Kids read to therapy dogs at RFL.

Libraries are places of stories; stories in books, stories about people. Here are some stories from people at Rutland Free Library. Or feel free to tell us your story!


“Libraries help open up the wider world for people, and provide opportunities for community involvement.” — Nancy Bridges

For Nancy, community involvement is helping with the popular Sunday Night Movies at The Gables, where she lives. And to make that happen, she regularly selects, reserves and borrows DVDs from Rutland Free Library.

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She has also attended the library’s popular First Wednesday series. First Wednesdays, which the Library presents monthly with Vermont Humanities Council, regularly draws 80-100 people to the historic Fox Room. The Fox Room is also free and open to all who wish to provide public events.

Nancy believes “libraries help open up the wider world for people, and provide opportunities for community involvement.” She grew up in small-town Pennsylvania and as a child rode the bus 15 minutes to the nearest library, which was the original Carnegie Library. She still remembers the excitement of the Silver Chief: Dog of the North series. When she and her family settled in Tarrytown and then Hampton, NY, she enjoyed the wide range of services at the local library – from children’s story hours to stimulating evening gatherings for adults. She developed a fuller appreciation for libraries, and is a big fan of Rutland Free Library. Check out the wide range of programs RFL offers at our website,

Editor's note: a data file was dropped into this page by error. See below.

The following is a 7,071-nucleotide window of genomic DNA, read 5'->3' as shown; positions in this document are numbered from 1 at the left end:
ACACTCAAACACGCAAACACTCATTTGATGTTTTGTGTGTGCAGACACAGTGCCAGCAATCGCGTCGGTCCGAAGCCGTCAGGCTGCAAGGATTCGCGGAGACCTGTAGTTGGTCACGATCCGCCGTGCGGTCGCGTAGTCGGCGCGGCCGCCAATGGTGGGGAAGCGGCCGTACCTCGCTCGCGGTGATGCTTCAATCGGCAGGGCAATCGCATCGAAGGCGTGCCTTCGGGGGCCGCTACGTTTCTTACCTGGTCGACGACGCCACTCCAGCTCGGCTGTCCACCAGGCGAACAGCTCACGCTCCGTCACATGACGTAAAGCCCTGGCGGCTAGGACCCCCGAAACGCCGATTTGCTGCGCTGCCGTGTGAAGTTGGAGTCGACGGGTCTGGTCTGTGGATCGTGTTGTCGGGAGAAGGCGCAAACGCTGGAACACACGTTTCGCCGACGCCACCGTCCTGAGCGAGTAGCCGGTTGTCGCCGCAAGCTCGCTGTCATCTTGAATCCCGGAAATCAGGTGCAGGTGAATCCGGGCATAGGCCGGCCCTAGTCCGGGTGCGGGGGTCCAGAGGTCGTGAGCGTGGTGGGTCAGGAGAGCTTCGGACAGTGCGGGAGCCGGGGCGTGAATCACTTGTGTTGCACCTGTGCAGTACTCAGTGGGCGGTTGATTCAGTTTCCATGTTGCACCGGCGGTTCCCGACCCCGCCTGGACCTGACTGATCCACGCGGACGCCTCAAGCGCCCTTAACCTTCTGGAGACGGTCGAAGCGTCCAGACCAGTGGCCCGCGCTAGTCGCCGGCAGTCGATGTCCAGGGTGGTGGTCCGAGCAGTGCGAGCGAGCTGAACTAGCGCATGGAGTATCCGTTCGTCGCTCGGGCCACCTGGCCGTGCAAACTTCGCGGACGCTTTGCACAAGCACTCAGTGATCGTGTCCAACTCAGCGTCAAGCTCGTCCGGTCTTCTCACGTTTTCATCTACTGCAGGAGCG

Nancy would love to work with the Rutland Free Library staff to help deliver requested books for Gable residents who find it too challenging to get to the library themselves.  She describes it as “Books on Wheels…like Meals on Wheels, and just as nourishing.” Rutland Free Library currently delivers books and DVDs regularly to ___ people who cannot leave their homes.

Nancy believes “It’s important for everyone to support the library as much as possible.” Please follow Nancy’s lead by making a tax-deducible donation to Rutland Free Library or by getting involved with this critical community resource.


“There’s always a story behind the cover, and it takes you on a journey …” — Bradee Traverse

To say that 5th grader Bradee Traverse is an avid reader is an understatement.  She reads 3-4 books a week, and last summer engaged in a personal “reading challenge”.  By the end she had read 33 books, totaling 3,083 pages.  Her “sponsors” paid her a penny per page, and she donated half of this to her favorite charity, the Humane Society (she also came home with a new kitten!).

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A love of books runs in the family and her mother Yvonne recalls that she could hardly wait to start reading to her daughter.  By seven months Bradee was “hooked” on books, and for years mother and daughter read stories together. Bradee still recalls details from many of her early favorites, but now reads on her own, particularly loving series such as The Magic Treehouse, No Excuses, Mr. Nobody, and Who Was.  She often shares books with her cousin, and donates some to her school library.